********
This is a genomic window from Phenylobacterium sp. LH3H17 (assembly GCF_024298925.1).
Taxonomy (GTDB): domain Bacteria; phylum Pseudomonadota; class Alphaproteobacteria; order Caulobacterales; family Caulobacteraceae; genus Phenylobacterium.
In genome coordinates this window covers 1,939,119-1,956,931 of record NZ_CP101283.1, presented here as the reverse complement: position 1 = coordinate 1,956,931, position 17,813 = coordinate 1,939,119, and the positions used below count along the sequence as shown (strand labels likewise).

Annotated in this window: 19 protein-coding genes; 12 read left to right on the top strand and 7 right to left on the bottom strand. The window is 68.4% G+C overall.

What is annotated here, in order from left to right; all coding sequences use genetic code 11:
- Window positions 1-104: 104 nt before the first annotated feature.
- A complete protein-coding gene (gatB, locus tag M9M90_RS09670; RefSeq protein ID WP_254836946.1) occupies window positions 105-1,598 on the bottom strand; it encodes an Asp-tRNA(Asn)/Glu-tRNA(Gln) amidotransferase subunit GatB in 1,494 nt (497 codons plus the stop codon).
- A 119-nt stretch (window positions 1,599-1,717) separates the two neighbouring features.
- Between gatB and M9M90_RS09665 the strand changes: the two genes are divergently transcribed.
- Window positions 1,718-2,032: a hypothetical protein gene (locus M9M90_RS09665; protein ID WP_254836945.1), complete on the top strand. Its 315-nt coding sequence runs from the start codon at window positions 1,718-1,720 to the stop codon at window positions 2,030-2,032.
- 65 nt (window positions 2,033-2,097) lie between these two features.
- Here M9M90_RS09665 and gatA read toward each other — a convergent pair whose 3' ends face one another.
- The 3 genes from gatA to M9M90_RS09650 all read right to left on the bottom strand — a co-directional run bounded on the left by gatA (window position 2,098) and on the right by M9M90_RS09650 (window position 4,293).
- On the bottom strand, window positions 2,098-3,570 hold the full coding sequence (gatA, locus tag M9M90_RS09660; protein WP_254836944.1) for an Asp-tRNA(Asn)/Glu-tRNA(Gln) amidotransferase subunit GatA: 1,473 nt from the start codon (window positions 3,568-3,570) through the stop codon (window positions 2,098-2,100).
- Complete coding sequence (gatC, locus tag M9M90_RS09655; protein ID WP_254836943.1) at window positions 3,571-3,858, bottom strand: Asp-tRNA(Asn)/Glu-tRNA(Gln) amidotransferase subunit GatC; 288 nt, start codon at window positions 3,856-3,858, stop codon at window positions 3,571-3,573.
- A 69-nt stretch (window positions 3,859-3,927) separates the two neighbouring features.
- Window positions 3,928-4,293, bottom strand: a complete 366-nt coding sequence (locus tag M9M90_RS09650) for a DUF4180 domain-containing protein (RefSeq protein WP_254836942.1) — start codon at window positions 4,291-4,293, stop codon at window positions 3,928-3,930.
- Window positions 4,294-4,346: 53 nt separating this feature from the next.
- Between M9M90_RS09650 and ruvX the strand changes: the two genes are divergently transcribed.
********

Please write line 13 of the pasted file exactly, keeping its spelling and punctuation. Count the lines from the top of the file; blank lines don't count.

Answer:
- The 3 genes from gatA to M9M90_RS09650 all read right to left on the bottom strand — a co-directional run bounded on the left by gatA (window position 2,098) and on the right by M9M90_RS09650 (window position 4,293).